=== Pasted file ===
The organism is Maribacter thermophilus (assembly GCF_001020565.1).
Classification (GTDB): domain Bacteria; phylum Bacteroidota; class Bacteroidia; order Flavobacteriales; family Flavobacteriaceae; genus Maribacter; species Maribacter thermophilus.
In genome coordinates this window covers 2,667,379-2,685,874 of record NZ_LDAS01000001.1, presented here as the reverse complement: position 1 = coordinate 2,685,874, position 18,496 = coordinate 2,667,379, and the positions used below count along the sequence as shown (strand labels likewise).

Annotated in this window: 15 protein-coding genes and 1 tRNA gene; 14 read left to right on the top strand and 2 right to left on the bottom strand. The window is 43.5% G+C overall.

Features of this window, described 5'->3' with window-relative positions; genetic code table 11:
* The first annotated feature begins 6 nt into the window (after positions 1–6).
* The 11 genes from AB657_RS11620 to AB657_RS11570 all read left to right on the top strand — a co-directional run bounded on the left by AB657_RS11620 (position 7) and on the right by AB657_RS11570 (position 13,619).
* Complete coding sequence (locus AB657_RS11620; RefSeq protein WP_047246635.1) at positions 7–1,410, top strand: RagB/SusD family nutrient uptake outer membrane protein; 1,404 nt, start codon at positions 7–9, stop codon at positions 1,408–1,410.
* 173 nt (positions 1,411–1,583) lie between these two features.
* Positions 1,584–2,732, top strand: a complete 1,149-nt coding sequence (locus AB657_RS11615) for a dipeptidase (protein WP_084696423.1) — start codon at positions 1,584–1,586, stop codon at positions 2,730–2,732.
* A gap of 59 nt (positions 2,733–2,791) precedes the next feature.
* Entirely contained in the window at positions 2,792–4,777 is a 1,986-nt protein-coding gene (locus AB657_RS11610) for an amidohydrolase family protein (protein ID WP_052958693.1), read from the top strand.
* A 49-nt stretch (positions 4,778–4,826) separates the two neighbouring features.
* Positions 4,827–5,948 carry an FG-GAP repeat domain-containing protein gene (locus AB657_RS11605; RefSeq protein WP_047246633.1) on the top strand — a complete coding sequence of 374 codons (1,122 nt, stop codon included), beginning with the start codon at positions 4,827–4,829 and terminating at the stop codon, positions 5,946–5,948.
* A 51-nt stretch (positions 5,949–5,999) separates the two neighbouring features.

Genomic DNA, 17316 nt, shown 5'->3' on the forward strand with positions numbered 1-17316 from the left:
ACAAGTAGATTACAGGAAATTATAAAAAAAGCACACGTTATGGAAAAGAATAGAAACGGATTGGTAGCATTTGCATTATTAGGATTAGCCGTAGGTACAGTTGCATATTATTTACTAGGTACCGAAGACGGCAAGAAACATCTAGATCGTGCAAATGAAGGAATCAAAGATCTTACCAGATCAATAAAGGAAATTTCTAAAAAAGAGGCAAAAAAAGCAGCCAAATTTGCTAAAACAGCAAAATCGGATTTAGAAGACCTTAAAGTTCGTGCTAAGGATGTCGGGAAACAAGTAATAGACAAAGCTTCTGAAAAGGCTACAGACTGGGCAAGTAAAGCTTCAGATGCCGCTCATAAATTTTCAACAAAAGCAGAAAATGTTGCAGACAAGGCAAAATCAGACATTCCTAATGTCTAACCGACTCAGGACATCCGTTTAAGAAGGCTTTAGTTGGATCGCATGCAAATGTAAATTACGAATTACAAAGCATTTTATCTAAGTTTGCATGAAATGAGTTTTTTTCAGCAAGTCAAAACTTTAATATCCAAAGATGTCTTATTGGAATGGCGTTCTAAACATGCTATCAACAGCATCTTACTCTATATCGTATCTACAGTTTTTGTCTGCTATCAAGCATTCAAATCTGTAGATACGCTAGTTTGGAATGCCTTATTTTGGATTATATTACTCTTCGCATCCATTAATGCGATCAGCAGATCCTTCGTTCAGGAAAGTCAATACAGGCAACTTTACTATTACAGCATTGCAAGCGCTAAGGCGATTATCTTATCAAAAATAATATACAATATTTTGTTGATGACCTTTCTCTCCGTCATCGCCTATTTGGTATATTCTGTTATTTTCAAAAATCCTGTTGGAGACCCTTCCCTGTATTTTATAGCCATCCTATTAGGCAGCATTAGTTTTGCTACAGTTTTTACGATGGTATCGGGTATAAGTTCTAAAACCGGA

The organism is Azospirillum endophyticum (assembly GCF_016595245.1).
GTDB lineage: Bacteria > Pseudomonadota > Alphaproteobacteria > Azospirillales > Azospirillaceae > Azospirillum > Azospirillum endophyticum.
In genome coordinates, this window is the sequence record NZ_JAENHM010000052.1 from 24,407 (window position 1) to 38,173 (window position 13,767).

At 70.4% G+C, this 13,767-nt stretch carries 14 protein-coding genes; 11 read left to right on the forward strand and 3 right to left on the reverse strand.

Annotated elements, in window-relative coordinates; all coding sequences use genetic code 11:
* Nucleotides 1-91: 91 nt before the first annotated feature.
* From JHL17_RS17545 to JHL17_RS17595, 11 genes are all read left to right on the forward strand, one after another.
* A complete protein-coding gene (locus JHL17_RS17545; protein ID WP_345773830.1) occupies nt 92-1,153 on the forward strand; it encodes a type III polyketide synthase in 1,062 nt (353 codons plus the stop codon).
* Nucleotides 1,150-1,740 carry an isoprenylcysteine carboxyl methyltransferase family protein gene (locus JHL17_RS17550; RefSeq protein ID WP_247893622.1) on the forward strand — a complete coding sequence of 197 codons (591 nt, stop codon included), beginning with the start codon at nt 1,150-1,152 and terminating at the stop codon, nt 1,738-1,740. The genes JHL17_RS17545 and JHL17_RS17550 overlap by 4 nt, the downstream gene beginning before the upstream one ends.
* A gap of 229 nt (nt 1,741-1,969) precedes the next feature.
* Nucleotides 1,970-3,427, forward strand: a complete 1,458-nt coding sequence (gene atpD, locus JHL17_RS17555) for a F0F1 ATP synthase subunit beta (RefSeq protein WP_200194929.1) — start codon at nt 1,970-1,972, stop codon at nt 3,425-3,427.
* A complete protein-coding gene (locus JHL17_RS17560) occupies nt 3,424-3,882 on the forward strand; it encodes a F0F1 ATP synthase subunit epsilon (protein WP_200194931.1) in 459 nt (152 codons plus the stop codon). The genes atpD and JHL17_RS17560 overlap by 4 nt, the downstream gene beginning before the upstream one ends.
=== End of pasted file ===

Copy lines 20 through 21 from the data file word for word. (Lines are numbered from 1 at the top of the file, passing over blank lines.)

In genome coordinates, this window is the sequence record NZ_JAENHM010000052.1 from 24,407 (window position 1) to 38,173 (window position 13,767).

At 70.4% G+C, this 13,767-nt stretch carries 14 protein-coding genes; 11 read left to right on the forward strand and 3 right to left on the reverse strand.